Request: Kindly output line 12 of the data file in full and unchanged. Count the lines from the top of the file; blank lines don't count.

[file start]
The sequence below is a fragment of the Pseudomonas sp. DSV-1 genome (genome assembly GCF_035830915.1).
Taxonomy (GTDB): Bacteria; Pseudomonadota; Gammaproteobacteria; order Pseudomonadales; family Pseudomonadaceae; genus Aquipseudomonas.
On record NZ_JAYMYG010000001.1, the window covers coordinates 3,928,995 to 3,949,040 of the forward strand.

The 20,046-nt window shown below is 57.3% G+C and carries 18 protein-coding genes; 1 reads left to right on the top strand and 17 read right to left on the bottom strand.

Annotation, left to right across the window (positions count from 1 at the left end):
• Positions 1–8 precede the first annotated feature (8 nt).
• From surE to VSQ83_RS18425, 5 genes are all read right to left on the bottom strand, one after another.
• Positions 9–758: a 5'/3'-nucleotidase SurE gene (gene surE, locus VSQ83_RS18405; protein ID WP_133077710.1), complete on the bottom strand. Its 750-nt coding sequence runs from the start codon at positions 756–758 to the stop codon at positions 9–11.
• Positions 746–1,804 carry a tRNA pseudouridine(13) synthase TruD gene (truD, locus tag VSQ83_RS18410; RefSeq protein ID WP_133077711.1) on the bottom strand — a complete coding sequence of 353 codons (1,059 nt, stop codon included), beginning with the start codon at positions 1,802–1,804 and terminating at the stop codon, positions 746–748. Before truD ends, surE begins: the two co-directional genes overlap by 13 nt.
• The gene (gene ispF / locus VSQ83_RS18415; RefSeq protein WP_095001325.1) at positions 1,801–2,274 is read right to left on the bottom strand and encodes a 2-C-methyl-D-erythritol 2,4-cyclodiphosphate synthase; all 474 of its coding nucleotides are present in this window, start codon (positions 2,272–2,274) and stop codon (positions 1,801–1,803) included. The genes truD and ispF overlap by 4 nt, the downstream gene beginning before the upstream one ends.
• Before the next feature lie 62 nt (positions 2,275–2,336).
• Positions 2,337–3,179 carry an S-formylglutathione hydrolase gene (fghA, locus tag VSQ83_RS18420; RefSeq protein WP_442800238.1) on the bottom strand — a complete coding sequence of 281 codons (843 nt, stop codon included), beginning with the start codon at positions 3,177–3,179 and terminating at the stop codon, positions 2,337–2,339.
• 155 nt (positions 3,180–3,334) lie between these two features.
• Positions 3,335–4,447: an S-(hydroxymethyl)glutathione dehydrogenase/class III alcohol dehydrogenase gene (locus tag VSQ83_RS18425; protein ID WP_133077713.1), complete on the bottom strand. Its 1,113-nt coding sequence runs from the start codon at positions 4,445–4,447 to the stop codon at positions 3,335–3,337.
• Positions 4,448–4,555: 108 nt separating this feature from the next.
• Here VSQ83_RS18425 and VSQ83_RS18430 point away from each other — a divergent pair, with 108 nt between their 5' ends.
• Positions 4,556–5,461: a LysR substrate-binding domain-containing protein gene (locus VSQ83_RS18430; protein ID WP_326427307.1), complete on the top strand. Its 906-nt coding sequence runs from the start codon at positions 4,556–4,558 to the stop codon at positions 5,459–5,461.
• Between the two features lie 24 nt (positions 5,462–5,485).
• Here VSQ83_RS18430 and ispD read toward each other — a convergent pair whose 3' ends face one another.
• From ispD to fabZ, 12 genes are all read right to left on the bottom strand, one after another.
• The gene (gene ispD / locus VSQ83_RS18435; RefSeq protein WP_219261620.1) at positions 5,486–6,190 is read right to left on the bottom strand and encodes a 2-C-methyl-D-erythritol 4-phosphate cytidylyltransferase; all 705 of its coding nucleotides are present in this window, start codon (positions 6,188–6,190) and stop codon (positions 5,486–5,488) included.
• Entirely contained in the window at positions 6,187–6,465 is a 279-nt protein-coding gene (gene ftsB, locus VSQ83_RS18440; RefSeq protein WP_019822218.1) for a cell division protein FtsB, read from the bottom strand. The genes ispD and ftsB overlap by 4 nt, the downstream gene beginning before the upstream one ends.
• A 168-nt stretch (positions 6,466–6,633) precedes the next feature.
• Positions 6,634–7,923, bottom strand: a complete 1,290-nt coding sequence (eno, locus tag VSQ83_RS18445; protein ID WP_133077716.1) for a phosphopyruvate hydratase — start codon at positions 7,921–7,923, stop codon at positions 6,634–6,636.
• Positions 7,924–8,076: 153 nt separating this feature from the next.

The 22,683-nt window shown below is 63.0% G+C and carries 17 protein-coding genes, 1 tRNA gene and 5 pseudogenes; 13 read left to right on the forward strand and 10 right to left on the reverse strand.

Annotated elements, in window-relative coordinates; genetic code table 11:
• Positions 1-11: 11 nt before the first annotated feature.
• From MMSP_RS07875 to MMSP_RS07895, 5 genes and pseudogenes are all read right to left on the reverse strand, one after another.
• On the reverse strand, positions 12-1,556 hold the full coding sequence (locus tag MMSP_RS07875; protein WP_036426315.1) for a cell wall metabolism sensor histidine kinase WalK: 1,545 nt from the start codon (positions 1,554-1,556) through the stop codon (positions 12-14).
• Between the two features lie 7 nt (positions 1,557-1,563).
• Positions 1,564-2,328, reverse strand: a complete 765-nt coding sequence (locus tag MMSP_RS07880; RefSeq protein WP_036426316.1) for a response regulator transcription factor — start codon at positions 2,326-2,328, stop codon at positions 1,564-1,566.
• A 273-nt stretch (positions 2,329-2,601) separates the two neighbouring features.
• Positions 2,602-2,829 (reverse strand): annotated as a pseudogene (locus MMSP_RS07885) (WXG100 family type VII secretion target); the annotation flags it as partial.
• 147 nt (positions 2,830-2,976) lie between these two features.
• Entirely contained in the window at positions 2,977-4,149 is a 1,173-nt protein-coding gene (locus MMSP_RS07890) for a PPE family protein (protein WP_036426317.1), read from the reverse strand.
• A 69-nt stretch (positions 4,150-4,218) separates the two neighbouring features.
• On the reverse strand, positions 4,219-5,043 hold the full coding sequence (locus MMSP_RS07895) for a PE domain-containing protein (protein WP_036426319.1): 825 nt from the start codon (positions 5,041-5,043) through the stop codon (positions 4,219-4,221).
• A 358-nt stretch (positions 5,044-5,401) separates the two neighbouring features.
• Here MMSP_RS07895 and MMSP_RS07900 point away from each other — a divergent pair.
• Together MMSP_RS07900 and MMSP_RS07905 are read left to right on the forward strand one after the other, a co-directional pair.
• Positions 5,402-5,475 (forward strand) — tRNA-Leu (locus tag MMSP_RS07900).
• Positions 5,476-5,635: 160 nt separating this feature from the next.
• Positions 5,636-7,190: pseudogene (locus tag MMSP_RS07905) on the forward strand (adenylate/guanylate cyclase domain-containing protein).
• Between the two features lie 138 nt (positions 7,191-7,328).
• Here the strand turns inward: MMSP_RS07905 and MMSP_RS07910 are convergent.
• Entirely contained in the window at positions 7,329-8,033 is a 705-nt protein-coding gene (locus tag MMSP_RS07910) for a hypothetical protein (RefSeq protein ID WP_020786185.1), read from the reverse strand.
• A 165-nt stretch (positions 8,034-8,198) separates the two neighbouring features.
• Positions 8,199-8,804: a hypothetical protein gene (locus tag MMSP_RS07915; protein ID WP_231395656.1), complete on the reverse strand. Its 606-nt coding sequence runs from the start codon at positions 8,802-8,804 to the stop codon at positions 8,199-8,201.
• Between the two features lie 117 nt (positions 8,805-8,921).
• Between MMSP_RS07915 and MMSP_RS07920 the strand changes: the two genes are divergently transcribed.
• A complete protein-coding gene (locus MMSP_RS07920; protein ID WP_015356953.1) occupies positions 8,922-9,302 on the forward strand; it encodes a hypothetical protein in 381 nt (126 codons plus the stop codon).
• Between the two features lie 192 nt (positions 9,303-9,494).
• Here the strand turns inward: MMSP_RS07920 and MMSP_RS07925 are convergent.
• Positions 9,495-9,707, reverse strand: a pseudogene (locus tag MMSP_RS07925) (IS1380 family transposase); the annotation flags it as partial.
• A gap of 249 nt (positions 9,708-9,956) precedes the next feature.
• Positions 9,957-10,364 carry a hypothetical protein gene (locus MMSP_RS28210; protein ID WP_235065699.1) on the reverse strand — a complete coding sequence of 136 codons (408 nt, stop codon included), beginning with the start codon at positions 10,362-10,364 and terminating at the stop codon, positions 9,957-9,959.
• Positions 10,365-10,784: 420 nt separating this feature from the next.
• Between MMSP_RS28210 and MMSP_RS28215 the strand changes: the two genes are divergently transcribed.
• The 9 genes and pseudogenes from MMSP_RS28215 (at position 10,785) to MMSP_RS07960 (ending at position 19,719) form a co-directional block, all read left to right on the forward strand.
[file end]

• Positions 2,337–3,179 carry an S-formylglutathione hydrolase gene (fghA, locus tag VSQ83_RS18420; RefSeq protein WP_442800238.1) on the bottom strand — a complete coding sequence of 281 codons (843 nt, stop codon included), beginning with the start codon at positions 3,177–3,179 and terminating at the stop codon, positions 2,337–2,339.